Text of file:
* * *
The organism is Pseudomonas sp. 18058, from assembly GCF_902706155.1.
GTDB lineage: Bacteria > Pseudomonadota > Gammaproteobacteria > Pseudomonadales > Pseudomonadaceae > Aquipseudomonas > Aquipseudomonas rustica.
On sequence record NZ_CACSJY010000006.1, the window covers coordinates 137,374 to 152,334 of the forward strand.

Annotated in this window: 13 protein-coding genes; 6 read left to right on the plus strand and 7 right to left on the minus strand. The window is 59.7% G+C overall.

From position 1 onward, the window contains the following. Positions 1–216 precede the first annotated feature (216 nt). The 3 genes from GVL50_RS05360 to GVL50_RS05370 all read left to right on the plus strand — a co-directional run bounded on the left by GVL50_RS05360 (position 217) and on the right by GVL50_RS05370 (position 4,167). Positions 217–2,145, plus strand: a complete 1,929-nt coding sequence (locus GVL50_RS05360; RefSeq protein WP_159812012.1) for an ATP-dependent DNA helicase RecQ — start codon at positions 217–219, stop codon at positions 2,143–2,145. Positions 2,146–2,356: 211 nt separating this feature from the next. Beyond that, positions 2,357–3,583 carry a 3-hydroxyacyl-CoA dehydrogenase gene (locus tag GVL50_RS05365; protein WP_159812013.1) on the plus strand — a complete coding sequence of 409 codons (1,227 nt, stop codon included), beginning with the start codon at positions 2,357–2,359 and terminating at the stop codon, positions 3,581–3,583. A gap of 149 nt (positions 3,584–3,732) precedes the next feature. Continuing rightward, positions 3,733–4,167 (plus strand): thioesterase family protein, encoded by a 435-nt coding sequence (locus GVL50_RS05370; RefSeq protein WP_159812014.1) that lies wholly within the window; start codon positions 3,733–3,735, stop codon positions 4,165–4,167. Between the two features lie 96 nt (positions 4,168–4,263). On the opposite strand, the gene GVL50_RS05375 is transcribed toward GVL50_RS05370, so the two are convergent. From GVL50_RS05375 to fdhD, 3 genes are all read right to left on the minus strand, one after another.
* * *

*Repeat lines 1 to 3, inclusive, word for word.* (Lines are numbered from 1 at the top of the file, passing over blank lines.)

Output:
The organism is Pseudomonas sp. 18058, from assembly GCF_902706155.1.
GTDB lineage: Bacteria > Pseudomonadota > Gammaproteobacteria > Pseudomonadales > Pseudomonadaceae > Aquipseudomonas > Aquipseudomonas rustica.
On sequence record NZ_CACSJY010000006.1, the window covers coordinates 137,374 to 152,334 of the forward strand.